While some of the region’s chemical manufacturers are improving financial performance, others are struggling to return a profit
The petrochemical industry in the Arab Gulf is coming back into favour among investors after its leading players, particularly in the petrochemicals heartland of Saudi Arabia, have recorded rising sales and profits.
Profits are up in Saudia Arabia, the petrochemical heartland of the Middle East
Copyright: Rex Features
Saudi Basic Industries Corp (SABIC), which is by far the biggest petrochemicals producer among the six Arab states of the Gulf Cooperation Council (GCC), has been raising its profits after suffering narrowing margins. In 2012, on flat sales of Saudi riyal (SR) 189bn ($51bn), its net profit fell 15.5% to SR24.7bn.
In the first nine months of this year, net profit of SABIC, which is 70% state owned, was stable at SR19bn but operational profit rose 4.9% to SR32bn after an increase in volume sales backed by higher sales prices. In the third quarter, net profit was 2.5% higher than the same period in 2012 but 7% higher than in the second quarter while operational profit went up between the quarters by 14%.
SABIC’s share price on the Tadawul exchange was 12% higher in late October than its average in 2012 after dropping last year below its level in 2010.
Saudi Arabia Fertiliser Co (Safco), an ammonia and urea manufacturer in which SABIC has a 43% share, remains one of the most profitable bulk chemical companies in the Middle East with a net income last year of SR3.87bn on sales of SR4.98bn, equivalent to a margin of 78%. Nonetheless, its Tadawul share price has been only marginally higher than a year ago although it is still the most highly valued among petrochemical producers in the exchange.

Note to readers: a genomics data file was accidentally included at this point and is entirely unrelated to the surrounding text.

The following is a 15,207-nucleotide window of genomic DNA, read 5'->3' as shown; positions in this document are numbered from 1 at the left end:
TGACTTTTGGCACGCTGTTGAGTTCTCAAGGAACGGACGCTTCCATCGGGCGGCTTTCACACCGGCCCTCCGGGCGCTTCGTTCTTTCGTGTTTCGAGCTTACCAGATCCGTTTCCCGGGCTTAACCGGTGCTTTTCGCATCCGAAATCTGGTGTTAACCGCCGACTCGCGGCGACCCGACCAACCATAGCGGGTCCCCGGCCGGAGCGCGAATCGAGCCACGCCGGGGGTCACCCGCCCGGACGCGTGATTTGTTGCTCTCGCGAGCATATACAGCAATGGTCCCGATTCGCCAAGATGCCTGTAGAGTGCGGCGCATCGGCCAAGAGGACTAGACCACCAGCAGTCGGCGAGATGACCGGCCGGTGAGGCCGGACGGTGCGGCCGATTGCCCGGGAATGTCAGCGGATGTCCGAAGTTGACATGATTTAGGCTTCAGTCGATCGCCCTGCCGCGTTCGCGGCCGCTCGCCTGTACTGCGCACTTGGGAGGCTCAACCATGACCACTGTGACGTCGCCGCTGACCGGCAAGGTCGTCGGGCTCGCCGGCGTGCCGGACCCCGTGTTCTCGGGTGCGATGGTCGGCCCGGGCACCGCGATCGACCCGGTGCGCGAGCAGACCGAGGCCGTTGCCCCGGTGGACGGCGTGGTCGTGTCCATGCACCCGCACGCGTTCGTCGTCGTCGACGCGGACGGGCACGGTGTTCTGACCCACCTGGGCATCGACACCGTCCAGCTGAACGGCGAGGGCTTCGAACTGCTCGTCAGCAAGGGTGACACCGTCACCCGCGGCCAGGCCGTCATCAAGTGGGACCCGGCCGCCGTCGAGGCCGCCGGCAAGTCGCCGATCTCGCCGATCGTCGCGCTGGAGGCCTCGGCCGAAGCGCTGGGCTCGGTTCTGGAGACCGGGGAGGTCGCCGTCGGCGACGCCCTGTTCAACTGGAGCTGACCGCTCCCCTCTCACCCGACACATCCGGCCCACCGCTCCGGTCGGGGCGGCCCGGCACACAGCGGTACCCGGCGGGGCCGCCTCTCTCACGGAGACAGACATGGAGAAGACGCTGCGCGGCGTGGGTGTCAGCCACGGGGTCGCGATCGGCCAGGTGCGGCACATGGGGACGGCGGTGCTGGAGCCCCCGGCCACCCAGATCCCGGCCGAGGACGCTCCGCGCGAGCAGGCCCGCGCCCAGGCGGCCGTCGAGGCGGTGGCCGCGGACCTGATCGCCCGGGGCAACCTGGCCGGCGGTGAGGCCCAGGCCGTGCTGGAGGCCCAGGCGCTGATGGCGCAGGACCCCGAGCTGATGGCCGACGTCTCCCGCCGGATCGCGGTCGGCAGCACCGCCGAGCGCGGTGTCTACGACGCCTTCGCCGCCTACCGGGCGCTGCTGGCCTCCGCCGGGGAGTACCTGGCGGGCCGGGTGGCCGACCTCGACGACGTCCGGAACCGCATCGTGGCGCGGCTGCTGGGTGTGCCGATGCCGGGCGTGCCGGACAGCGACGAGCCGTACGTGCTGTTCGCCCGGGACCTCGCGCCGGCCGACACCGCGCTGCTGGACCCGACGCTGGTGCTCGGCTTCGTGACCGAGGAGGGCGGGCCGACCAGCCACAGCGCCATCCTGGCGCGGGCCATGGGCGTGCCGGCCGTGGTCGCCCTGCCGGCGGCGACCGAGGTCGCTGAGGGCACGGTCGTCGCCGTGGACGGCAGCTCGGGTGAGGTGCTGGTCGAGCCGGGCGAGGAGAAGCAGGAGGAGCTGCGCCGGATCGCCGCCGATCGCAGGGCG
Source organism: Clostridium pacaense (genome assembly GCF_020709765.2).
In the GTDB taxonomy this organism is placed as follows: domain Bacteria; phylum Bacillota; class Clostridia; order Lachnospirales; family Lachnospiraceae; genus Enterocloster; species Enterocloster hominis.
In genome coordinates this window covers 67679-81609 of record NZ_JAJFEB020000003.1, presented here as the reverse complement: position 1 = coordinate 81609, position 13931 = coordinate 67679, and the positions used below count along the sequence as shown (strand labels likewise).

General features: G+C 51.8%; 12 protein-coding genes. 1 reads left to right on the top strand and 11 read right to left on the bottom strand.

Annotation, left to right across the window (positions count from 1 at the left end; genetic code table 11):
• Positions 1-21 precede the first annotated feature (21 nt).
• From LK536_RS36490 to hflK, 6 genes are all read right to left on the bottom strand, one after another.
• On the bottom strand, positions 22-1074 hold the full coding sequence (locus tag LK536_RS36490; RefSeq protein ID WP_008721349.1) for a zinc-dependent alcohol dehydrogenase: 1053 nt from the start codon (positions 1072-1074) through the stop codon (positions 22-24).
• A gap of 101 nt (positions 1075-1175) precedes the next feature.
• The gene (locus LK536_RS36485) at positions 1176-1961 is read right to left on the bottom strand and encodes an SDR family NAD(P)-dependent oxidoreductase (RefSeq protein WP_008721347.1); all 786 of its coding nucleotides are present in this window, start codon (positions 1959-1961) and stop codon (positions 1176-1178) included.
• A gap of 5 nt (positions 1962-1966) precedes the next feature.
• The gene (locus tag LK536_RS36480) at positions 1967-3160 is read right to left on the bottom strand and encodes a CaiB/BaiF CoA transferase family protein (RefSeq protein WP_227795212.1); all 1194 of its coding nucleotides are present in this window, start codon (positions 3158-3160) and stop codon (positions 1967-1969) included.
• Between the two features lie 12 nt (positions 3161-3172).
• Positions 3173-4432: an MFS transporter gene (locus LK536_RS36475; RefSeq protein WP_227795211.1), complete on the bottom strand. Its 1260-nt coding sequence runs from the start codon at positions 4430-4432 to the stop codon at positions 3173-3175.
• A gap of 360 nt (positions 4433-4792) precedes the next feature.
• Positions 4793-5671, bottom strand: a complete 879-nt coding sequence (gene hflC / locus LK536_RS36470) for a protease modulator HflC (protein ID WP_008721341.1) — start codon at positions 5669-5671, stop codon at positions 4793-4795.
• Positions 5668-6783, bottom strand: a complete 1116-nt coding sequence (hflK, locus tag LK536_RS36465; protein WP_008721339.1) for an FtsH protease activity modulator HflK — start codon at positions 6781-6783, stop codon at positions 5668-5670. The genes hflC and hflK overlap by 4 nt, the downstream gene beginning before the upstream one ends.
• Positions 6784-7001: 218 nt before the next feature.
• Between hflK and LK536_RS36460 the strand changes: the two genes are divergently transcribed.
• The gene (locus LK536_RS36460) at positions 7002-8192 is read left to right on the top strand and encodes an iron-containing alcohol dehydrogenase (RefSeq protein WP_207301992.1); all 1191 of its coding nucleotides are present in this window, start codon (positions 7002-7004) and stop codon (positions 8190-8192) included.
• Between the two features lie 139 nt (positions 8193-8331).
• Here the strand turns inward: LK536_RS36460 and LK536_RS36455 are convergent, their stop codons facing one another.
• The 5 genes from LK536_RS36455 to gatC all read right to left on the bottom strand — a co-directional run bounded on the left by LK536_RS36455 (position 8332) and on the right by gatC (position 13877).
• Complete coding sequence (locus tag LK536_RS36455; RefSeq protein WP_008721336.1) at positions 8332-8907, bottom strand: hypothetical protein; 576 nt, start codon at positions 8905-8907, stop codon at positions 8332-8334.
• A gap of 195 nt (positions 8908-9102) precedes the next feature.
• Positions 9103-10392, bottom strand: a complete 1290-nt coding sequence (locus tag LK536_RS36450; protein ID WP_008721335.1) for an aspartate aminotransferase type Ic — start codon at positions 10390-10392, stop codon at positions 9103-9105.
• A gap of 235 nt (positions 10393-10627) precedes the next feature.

However, some Saudi petrochemical producers, particularly those with recently opened new plants, have continued to struggle with heavy debts and operational problems. Saudi Kayan, which has been bringing on stream a 6m tonne/year petrochemicals complex in Jubail City since 2011, almost quadrupled its sales to SR9.5bn last year. But the net loss of the company, in which SABIC has a 35% stake, tripled to SR 72m mainly because of financial charges.
In the first nine months of this year, net losses have been cut by 40% while in the third quarter it made an operational profit of SR198m.
This improvement spurred a recovery in its shares, which slumped to a 52-week low of SR10.9 in June, only just above their intital public offering (IPO) value of SR10 five years previously. By October they had risen to SR13.65, helped by forecasts by analysts that the company could be returning a relatively substantial profit by as early as next year.
Rabigh Refining and Petrochemical Co (PetroRabigh), a joint venture between the state oil company Saudi Aramco and Sumitomo Chemical of Japan in which 25% of shares are floated on the stock market, appears to be heading for big losses this year after recording a SR811m loss in the first nine months. Last year it made a SR88m net profits on sales of SR62bn.
Since starting operations four years ago the integrated refinery and petrochemicals complex has been hit by poor refining margins. But the current losses are being blamed by the company on breakdowns in its water, steam and power utilities and maintenance work on its ethane cracker. In October the share price had slid to around SR16, below their 2008 IPO level of SR21.
Sahara Petrochemical, a olefins and polyolefins producer, announced earlier this year that it was seeking a merger with Saudi International Petrochemical (Sipchem), a privately owned holding company with a number of petrochemical subsidiaries, in what analysts saw as a move to create a business with greater critical mass.
Sahara reported a 48% fall in net profit last year to SR204m on flat sales of SR1.5bn while Sipchem’s net profit decreased by 15% to SR601m on an 18% sales increase to SR3.9bn. The companies had profit margins in 2012 of 13% and 15% respectively.
In neighbouring Qatar, Industries Qatar (IQ), a government-controlled holding company running the three main arms of the country’s manufacturing sector in petrochemicals, fertilisers and steel, has highlighted the advantages of size in bulk chemicals in a country with a population less than a tenth of Saudi Arabia’s 29m.
Last year IQ made a Qatari riyal (QR) 8.4bn ($2.3bn) profit on sales of QR18.7bn, equivalent to a 45% margin. With petrochemicals and fertilisers, accounting for a third each of sales, the margins have been around 60%.